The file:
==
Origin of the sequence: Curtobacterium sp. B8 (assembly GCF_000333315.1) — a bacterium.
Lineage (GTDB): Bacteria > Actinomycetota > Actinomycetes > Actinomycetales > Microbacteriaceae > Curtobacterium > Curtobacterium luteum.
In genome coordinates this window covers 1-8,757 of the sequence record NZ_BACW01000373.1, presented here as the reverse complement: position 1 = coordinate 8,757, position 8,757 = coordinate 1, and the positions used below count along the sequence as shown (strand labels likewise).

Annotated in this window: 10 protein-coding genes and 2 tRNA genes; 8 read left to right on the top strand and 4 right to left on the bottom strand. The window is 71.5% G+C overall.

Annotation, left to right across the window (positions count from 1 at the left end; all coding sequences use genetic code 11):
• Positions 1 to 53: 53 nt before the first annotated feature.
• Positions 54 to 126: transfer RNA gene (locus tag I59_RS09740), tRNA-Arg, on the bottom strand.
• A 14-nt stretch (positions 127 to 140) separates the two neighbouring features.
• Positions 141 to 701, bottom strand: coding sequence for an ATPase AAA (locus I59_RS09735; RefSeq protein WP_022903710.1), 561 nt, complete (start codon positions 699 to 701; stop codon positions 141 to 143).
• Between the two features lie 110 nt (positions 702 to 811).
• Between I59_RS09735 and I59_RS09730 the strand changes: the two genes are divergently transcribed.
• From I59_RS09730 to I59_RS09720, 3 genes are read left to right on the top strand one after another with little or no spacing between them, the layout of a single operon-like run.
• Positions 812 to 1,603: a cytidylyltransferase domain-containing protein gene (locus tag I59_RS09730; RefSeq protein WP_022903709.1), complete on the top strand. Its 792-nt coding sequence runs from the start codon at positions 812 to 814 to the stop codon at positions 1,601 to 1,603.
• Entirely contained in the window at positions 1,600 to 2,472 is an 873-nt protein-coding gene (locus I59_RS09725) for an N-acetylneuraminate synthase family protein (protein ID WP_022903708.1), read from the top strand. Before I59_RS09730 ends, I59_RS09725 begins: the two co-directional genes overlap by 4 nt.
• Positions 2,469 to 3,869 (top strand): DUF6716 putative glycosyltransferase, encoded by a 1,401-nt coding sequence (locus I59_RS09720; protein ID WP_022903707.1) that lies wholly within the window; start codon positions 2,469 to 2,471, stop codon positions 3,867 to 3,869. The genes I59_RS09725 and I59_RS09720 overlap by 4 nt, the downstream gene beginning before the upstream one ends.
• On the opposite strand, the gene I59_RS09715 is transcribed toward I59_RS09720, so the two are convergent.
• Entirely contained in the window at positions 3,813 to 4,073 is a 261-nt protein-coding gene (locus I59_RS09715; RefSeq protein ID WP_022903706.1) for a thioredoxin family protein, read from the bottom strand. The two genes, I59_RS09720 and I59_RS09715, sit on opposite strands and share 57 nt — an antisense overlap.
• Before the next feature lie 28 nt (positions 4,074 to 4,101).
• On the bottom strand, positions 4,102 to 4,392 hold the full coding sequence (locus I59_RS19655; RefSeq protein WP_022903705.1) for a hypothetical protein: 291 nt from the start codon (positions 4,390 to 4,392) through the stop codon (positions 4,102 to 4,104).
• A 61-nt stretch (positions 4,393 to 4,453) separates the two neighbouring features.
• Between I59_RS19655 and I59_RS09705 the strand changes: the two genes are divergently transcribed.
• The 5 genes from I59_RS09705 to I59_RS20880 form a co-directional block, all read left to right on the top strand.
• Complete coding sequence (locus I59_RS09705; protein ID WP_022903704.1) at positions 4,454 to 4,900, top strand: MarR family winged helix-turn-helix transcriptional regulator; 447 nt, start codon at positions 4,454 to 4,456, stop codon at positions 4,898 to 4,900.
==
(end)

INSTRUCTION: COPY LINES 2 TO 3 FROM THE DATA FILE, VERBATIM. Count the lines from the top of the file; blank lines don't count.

Lineage (GTDB): Bacteria > Actinomycetota > Actinomycetes > Actinomycetales > Microbacteriaceae > Curtobacterium > Curtobacterium luteum.
In genome coordinates this window covers 1-8,757 of the sequence record NZ_BACW01000373.1, presented here as the reverse complement: position 1 = coordinate 8,757, position 8,757 = coordinate 1, and the positions used below count along the sequence as shown (strand labels likewise).